Repeated hearings of my parents’ Weavers albums made the music of Pete Seeger part of my childhood. Songs like “Where Have All the Flowers Gone?,” “Goodnight Irene,” “If I Had a Hammer,” and “Kisses Sweeter Than Wine” are baked into my brain. My parents used to sing “Little Boxes” in the car.
So when Seeger played a concert at my college back in the early ’80s with his brother Mike and their band, I made sure to go. But Pete’s preachiness turned me off, and I put him mostly out of my mind for years.
At the age I was then, anything simple and straightforward seems suspect. I wasn’t ready for the message of this prophet of peace. But a couple of decades later, when I was intermittently connected to the 21st-century folk music scene of New York City and the Hudson Valley (where Seeger lived), he re-emerged into my consciousness: a towering near-deity to the Hudson Valley folkies who had the opportunity to know or at least run into the man whom I’ve come to think of as folk music’s Great Integrator.
His death in 2014 elicited great mourning, along with celebration of his long life and legacy. I was playing bass with Chicks with Dip for their “Joni Mitchell’s Blue” 40th anniversary tribute concerts, and we added “If I Had a Hammer” to the set list.
Despite his long music career, Pete Seeger had to wait to win a Grammy Award until his 1996 album pete, produced by Paul Winter and Tom Bates. Joined by several choral groups and other musicians, Seeger recorded strong versions of many of his well-known folk songs as well as a few he’d never recorded for an album before. A new Pete-Pak package bundles a remastered version of the album with a DVD of Seeger with the Paul Winter Consort at the Living Music Festival in 1982.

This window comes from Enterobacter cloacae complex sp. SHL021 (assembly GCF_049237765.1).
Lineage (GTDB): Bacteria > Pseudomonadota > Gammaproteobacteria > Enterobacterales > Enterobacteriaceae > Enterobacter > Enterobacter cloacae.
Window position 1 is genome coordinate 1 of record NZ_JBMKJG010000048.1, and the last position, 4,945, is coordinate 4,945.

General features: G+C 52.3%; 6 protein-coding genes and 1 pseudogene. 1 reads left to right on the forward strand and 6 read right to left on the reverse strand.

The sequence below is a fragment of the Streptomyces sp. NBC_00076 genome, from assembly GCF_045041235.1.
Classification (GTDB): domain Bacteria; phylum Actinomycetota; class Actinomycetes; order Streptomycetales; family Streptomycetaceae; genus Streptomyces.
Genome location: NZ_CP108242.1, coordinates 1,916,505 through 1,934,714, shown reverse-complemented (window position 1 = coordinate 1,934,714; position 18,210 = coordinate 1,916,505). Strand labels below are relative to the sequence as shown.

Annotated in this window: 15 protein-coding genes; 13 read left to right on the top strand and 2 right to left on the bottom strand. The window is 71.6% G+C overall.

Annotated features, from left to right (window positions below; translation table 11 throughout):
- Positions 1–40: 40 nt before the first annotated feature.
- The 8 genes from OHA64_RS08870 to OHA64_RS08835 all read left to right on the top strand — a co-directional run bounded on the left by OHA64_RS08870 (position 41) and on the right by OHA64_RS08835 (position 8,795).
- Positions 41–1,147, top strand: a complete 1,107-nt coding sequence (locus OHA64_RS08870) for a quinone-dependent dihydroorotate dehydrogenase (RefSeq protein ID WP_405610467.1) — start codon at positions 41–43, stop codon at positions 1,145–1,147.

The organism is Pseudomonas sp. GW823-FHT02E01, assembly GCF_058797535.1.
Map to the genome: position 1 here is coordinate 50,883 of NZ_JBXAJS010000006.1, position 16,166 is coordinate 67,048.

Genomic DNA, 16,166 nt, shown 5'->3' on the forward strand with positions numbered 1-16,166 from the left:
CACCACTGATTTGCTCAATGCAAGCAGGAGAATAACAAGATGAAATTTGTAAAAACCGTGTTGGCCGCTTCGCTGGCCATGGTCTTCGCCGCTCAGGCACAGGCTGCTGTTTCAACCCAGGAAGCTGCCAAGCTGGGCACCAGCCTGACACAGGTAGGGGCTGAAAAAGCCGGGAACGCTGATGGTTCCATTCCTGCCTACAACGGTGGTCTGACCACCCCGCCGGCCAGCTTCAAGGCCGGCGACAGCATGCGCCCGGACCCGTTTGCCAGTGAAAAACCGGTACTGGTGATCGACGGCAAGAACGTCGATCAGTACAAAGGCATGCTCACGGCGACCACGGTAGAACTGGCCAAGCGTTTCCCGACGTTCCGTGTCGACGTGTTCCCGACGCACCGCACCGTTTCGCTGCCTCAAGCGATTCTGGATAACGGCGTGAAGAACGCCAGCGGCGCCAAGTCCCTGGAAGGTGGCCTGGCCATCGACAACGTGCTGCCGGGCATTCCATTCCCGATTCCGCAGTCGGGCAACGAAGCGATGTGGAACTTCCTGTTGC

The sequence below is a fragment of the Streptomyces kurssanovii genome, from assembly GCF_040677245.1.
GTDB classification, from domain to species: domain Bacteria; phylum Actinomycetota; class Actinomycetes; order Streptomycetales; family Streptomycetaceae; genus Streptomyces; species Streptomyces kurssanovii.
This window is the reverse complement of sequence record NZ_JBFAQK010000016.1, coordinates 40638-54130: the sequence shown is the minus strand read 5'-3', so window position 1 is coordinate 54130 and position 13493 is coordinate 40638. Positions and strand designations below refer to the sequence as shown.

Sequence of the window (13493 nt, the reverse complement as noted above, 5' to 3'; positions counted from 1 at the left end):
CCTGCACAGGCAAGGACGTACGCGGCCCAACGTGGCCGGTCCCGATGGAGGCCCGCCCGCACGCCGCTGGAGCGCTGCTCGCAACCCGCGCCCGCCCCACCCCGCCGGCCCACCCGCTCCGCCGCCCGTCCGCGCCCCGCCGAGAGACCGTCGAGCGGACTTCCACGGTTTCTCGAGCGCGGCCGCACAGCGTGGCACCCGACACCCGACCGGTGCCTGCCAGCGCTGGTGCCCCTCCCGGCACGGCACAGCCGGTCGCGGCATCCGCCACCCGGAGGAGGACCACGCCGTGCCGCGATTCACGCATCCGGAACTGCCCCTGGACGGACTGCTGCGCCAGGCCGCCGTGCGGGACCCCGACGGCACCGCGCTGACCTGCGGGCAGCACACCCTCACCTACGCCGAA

The liner notes to the remastered pete are one of the new release’s most valuable features. They explain in Seeger’s own words (taken from various sources) the genesis of each song, or his version thereof. It’s interesting to read about his encounters with Huddie Ledbetter (Leadbelly); his learning traditional folk songs from his older sister; how he wrote new words to traditional melodies; where those ancient materials came from; and simply where he was in his life – and where music was in its 20th-century evolution – as he wrote or adapted the 18 songs on the album.
The tracks include pre-existing songs (“The Water is Wide,” “How Can I Keep from Singing,” the Leroy Carr blues “In the Evening”), Seeger and Weavers creations based on older material (“Well May the World Go,” “Kisses Sweeter Than Wine”), and Seeger songs, often set to old melodies. A choir known as Gaudeamus is prominent on many of the arrangements, and Winter appears on one.
There’s a lot more of the Paul Winter Consort on the other half of the set, the 1982 live DVD. Most of the material featuring the Consort and singer Susan Osborn is eminently forgettable New Age tedium. But the half devoted to Seeger’s solo performance is a valuable document and a good listen. Here the Great Integrator sings songs from all over the world, in a variety of languages – “Wimoweh (The Lion Sleeps Tonight),” “What Shall We Do with the Drunken Sailor?,” “L’Internationale,” “Shtille di Nacht,” “Give Me That Old Time Religion,” “Cristo de Palacaguina” and more.
A bonus feature called the “Pete-nic” captures a performance from 1997 at Winter’s farm, where the album pete had been recently recorded. Vocally diminished but spiritually strong as ever and with a sparkle in his eye, he sings a few of the numbers from the album backed up by many of the singers and musicians who’d appeared on it.
The other bonus is a five-minute performance by Seeger in 2005 of his “Take it from Dr. King” at the Harriet Beecher Stowe Society. Eight-five years old at this point, he hasn’t much voice left, but he can still toot up a vocal “trumpet” solo. It’s no surprise he lived another nine years, or that his message – the message the full-of-himself college kid I used to be wasn’t ready for – will reverberate through the ages, thanks in part to the folks behind re-releases and box sets like this.
The “Pete-Pak” will be available at Paul Winter’s website.